Jeffress could again see save opportunities in Milwaukee this season, but Corey Knebel is the favorite to lead the closer committee. Regardless, Jeffress can help enough in other areas (Ks, ERA, WHIP) to be worth rostering in many formats even if he isn't closing. If you're skeptical, consider this: Josh Hader and Jeffress finished as the third and fourth most-valuable relievers in standard 5
29 Jeurys Familia (NYM - RP) 212 193.0 -19.0
The Mets added the best closer in baseball this off-season so Familia takes a step back, but if anything happens to Diaz, Familia is the clear closer-in-waiting and would be top 20 at the position right away.
30 Brandon Woodruff (MIL - SP,RP) 163 153.0 -10.0
 
31 Mark Melancon (ATL - RP) 210 225.0 +15.0
Will Smith is the closer for now in San Francisco but he hasn't been all that durable, plus he may be on the trade market before long as a coveted lefty setup man. Don't sleep on Melancon getting saves again within a few months.
32 Corbin Burnes (MIL - RP) MiLB 174 166.0 -8.0
 
33 Keone Kela (PIT - RP) 211 218.0 +7.0
Vasquez is the closer in Pittsburgh for now, but Kela has immense upside if he slips up or is injured so be sure to keep him on waiver wire speed dial.
34 Zach Eflin (PHI - SP,RP) 190 170.0 -20.0
 
35 Anthony Swarzak (ATL - RP) MiLB 228 241.0 +13.0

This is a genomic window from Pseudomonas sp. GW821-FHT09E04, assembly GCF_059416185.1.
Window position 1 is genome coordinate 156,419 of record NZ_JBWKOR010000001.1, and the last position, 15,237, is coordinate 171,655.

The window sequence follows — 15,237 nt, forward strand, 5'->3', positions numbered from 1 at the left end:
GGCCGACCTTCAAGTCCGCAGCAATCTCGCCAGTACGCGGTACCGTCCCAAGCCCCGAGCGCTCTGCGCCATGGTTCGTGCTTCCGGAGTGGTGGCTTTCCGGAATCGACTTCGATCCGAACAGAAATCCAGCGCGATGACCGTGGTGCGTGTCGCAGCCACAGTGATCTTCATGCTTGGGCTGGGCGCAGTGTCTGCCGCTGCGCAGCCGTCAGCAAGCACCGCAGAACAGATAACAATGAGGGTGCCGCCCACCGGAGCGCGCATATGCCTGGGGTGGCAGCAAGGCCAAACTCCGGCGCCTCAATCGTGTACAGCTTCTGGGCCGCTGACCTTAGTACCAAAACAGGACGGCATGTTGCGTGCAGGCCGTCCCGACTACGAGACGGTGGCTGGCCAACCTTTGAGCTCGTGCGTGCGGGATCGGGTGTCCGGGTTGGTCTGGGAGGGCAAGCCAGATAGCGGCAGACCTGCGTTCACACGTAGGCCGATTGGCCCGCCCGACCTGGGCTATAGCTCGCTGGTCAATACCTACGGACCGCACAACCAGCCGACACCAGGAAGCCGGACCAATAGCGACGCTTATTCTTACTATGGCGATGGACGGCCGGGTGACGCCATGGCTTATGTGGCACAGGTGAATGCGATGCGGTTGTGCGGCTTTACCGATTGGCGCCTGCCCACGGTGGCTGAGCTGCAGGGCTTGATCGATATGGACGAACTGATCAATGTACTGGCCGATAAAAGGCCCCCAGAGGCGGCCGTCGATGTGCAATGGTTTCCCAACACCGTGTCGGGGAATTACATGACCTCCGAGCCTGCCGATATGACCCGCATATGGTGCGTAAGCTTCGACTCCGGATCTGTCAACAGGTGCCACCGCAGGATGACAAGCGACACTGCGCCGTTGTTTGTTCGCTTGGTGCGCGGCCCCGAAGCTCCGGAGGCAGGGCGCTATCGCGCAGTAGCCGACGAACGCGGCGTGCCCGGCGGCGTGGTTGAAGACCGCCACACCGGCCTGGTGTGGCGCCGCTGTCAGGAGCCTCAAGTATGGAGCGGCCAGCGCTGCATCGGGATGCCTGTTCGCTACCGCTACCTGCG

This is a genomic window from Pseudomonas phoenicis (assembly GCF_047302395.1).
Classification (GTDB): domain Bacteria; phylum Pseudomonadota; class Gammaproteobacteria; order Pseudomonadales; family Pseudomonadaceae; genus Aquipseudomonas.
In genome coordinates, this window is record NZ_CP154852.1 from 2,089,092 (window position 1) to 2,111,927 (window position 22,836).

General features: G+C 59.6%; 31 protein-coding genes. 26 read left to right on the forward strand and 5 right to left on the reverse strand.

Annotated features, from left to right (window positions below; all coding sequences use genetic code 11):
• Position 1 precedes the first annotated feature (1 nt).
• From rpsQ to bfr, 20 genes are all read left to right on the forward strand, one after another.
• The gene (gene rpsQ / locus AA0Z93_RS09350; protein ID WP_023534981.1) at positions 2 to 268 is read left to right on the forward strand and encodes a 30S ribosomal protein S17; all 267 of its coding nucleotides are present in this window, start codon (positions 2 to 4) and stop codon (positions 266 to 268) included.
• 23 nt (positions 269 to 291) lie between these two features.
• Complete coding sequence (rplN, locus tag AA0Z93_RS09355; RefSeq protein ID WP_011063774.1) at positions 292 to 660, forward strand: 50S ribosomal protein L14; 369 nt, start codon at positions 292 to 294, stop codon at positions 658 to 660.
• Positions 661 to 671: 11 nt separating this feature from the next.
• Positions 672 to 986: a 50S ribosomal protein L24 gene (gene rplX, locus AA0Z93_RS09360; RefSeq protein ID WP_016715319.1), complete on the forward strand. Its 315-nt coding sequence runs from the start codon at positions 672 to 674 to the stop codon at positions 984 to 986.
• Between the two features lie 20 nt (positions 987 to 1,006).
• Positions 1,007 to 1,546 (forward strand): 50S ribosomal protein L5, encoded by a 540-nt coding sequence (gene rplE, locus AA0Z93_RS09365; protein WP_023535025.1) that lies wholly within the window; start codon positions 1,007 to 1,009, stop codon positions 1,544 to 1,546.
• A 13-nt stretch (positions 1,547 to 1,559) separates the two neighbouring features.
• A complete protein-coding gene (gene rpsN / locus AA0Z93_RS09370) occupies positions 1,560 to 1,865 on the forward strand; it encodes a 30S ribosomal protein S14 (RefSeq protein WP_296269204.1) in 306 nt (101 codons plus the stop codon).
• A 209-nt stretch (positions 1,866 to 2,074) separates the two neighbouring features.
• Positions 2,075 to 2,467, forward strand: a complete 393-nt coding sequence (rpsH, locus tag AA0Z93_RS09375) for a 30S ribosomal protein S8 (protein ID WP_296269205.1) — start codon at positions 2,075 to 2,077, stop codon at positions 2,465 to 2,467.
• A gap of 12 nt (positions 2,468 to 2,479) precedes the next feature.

36 Seth Lugo (NYM - SP,RP) 225 226.0 +1.0
Lugo is one of those rare assets who qualifies as both a starting pitcher and reliever. Most likely, he will be used exclusively in the bullpen where he may pile up another 100 innings of stellar ratios.
37 Hector Neris (PHI - RP) 275 298.0 +23.0
 
38 Yoshihisa Hirano (ARI - RP) 245 207.0 -38.0
 
39 Pablo Lopez (MIA - SP,RP) 197 271.0 +74.0
 
40 Carl Edwards Jr. (SD - RP) IL10 259 210.0 -49.0
It seems as though Pedro Strop will be the closer to open the season and eventually Brandon Morrow will get the job back. There is a chance Edwards slips in as the closer, however, but he has plenty of upside regardless of saves.
41 Craig Stammen (SD - RP) 243 333.0 +90.0
 
42 Steve Cishek (CHC - RP) 240 216.0 -24.0
With Brandon Morrow out, the Cubs' closer job will likely end up in Strop or Edwards' hands, but keep an eye on Cishek just in case he takes the coveted role for a month or two to start the season.
43 Brad Brach (NYM - RP) 279 320.0 +41.0
 
44 Adam Conley (MIA - RP) 258 308.0 +50.0
 
45 Joe Kelly (LAD - RP) 238 238.0
 
46 Fernando Rodney (WSH - RP) 308 221.0 -87.0
 
47 Dakota Hudson (STL - RP) 265 204.0 -61.0
Hudson has quality stuff and produced for the Redbirds last season, but he is going to have a difficult time beating out both Alex Wainwright and Alex Reyes for the final spot in St. Louis' rotation. If it happens, he will be worth owning, but don't bank on it until we get more info.
48 Tony Watson (SF - RP) IL60 253 250.0 -3.0
 
49 Robbie Erlin (SD - SP,RP) 266 290.0 +24.0
Erlin may not be a household name and you'll never feel sexy about drafting him, but if you want quality ratios, especially WHIP, he will answer the call late into drafts as your 6th starting pitcher.
50 Jared Hughes (PHI - RP) 298 345.0 +47.0
 
51 Chad Bettis (COL - SP,RP) IL60 316 468.0 +152.0